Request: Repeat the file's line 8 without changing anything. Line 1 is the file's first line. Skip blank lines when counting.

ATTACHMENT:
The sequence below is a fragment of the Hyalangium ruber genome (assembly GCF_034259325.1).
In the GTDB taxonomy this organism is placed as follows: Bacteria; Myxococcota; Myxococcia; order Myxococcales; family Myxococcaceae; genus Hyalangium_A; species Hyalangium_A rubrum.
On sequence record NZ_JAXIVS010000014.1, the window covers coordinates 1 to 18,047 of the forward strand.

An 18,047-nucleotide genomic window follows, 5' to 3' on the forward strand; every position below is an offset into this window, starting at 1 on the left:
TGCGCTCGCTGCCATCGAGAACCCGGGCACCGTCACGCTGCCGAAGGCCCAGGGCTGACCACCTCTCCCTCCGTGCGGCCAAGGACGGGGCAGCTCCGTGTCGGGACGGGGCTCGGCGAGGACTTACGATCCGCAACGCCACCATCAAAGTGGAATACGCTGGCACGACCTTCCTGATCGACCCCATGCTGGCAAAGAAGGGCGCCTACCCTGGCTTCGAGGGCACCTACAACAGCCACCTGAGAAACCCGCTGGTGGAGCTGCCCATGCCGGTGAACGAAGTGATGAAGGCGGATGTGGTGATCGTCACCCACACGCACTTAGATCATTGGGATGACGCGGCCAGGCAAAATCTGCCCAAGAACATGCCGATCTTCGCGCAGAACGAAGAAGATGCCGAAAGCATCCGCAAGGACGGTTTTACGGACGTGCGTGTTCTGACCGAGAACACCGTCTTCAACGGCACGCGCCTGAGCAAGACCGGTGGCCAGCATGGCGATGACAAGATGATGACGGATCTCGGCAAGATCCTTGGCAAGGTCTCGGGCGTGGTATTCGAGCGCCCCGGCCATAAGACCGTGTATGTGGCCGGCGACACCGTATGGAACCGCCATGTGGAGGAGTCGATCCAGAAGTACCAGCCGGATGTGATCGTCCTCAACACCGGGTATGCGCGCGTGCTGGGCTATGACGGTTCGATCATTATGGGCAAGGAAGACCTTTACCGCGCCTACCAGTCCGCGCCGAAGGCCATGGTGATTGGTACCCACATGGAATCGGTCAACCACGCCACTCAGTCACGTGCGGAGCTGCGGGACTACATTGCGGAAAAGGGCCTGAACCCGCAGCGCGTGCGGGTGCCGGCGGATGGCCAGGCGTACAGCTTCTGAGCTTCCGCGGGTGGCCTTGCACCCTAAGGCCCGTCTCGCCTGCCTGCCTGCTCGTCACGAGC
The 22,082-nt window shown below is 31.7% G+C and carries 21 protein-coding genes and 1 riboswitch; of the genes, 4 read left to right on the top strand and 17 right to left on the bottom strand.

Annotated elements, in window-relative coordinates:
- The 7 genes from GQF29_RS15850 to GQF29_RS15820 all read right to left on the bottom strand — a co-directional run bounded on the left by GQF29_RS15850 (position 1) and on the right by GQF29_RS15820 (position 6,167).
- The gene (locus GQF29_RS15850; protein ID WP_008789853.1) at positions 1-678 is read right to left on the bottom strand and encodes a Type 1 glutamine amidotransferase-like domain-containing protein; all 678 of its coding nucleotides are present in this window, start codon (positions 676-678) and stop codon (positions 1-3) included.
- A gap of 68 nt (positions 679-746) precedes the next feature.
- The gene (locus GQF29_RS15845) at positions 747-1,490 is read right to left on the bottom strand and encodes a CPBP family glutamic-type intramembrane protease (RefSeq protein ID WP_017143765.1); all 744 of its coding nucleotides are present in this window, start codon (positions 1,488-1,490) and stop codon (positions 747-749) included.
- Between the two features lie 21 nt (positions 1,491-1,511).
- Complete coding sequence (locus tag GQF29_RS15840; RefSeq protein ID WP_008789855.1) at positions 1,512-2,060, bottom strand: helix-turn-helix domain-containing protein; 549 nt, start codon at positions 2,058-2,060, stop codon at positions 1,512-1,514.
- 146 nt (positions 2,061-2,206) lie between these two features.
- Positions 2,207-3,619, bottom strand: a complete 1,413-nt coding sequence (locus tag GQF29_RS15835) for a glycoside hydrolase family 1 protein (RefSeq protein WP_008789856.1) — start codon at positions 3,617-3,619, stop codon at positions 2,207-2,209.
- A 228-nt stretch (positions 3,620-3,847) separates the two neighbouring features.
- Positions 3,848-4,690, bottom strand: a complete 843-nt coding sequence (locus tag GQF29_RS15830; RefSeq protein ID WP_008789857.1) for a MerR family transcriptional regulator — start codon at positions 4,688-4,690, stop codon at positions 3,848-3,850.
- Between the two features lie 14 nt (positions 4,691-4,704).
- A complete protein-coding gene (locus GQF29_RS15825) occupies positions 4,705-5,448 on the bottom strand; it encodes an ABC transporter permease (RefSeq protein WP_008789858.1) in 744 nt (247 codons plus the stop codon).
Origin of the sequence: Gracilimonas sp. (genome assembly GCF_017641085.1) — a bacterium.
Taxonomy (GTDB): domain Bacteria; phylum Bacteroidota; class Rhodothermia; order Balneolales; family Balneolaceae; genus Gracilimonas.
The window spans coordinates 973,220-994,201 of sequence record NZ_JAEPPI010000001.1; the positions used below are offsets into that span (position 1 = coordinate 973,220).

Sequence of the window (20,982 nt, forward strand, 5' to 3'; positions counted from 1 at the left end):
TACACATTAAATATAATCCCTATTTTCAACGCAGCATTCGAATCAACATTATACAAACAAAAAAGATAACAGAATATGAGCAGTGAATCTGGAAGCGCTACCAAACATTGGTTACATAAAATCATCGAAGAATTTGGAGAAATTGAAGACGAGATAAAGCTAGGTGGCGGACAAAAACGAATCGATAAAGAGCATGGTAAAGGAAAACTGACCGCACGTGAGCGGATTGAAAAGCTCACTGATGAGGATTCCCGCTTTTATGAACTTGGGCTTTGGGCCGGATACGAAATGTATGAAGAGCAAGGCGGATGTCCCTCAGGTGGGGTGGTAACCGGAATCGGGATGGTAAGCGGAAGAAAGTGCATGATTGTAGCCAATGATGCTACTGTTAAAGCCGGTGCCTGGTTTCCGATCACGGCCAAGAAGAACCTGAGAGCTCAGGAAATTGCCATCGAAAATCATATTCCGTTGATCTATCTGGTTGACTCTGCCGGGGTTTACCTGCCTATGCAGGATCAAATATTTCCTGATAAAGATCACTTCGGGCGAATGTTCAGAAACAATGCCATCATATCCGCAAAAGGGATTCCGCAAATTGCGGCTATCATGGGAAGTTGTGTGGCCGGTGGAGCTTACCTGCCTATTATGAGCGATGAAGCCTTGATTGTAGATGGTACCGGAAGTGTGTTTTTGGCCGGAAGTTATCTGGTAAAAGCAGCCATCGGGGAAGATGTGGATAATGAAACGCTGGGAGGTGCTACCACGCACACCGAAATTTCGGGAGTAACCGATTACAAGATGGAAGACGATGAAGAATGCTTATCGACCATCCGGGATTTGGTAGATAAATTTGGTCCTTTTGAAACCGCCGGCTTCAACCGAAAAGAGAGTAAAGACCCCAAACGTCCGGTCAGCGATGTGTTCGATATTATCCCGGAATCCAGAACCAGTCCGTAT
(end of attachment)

- The 7 genes from GQF29_RS15850 to GQF29_RS15820 all read right to left on the bottom strand — a co-directional run bounded on the left by GQF29_RS15850 (position 1) and on the right by GQF29_RS15820 (position 6,167).